. . . one of the strongest motives that lead men to art and science is escape from everyday life with its painful crudity and hopeless dreariness, from the fetters of one's own ever-shifting desires. A finely tempered nature longs to escape from the personal life into the world of objective perception and thought.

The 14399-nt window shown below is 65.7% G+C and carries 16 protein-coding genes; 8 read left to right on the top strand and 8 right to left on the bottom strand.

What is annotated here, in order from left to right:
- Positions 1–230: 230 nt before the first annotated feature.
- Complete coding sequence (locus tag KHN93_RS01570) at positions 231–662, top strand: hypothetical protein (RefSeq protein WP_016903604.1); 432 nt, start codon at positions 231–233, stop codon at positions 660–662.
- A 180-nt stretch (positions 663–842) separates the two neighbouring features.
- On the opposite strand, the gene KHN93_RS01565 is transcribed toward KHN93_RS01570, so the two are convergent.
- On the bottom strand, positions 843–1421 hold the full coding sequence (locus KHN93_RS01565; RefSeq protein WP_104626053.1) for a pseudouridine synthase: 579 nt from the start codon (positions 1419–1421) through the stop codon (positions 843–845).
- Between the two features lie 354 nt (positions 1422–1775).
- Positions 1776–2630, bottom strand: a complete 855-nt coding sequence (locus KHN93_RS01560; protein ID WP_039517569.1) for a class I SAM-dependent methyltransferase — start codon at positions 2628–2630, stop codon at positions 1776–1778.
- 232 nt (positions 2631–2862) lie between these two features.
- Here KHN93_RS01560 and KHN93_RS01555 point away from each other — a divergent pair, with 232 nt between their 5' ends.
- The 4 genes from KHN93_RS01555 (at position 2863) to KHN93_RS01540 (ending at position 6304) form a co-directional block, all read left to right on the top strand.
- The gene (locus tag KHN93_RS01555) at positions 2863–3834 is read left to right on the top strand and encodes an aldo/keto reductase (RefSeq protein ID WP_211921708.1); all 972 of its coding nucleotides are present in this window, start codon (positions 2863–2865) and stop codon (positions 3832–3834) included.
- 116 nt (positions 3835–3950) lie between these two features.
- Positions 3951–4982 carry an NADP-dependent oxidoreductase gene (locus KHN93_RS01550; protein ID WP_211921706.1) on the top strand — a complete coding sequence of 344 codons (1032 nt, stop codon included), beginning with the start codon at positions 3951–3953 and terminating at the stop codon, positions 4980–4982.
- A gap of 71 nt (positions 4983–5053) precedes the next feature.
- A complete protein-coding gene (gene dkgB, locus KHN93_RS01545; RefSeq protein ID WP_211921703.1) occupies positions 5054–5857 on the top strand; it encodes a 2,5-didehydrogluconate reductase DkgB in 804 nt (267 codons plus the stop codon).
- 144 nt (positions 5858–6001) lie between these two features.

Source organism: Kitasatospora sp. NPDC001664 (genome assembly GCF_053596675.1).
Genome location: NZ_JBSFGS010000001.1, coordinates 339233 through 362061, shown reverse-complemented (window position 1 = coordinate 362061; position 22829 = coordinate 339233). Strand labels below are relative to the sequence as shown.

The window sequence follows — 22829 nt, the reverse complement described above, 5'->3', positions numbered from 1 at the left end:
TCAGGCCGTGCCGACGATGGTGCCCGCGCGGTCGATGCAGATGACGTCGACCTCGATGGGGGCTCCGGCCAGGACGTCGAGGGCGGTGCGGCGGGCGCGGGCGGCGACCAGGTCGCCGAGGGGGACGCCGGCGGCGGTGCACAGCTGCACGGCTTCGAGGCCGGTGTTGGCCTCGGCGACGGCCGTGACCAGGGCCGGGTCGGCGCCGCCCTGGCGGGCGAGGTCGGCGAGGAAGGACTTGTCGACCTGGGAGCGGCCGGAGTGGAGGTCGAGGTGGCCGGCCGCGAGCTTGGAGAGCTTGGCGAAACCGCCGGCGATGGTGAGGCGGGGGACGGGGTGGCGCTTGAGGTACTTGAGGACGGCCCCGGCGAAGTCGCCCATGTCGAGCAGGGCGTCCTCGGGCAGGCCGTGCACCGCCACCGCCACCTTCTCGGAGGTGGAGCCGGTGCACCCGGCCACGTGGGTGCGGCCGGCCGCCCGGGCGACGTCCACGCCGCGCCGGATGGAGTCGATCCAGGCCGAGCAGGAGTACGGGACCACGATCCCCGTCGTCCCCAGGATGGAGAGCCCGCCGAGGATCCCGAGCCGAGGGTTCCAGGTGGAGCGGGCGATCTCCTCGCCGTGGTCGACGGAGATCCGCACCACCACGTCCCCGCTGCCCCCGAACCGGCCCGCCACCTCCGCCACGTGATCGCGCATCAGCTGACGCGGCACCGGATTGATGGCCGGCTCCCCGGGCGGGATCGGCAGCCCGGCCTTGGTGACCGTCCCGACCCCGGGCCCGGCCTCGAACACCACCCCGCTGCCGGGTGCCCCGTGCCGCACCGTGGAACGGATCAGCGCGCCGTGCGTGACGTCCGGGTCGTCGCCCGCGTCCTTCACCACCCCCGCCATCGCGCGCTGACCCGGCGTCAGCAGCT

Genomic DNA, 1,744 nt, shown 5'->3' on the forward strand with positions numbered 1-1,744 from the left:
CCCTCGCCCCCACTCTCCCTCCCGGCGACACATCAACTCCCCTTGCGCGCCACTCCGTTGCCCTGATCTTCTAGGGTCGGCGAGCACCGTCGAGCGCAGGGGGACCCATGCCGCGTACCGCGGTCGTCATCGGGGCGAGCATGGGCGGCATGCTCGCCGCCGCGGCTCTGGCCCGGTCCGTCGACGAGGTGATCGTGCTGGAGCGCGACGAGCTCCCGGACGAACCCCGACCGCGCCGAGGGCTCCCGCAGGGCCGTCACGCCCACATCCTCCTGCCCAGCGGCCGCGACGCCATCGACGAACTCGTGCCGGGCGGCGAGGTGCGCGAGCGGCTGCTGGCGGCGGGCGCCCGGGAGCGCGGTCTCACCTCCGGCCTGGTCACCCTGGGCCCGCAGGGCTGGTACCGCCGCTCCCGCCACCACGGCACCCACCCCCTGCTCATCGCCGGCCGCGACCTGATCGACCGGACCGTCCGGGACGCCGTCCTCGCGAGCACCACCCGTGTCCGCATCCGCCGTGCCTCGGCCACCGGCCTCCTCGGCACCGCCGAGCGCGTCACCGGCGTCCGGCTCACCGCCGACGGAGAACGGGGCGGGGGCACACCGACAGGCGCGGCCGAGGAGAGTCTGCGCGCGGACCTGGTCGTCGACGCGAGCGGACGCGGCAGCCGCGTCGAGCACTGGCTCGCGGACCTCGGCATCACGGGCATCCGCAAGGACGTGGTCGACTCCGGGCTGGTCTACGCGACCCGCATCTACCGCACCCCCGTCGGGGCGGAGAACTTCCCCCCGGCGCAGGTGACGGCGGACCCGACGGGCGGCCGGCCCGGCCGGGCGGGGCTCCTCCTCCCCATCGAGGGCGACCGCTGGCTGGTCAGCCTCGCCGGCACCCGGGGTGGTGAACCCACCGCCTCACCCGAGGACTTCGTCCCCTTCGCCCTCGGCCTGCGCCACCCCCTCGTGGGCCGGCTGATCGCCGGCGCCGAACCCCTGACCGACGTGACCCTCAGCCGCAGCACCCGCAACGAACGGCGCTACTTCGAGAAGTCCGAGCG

As if that blind rage had washed me clean, rid me of hope; for the first time, in that night alive with signs and stars, I opened myself to the gentle indifference of the world. Finding it so much like myself - so like a brother, really - I felt that I had been happy and that I was happy again. For everything to be consummated, for me to feel less alone, I had only to wish that there be a large crowd of spectators the day of my execution and that they greet me with cries of hate.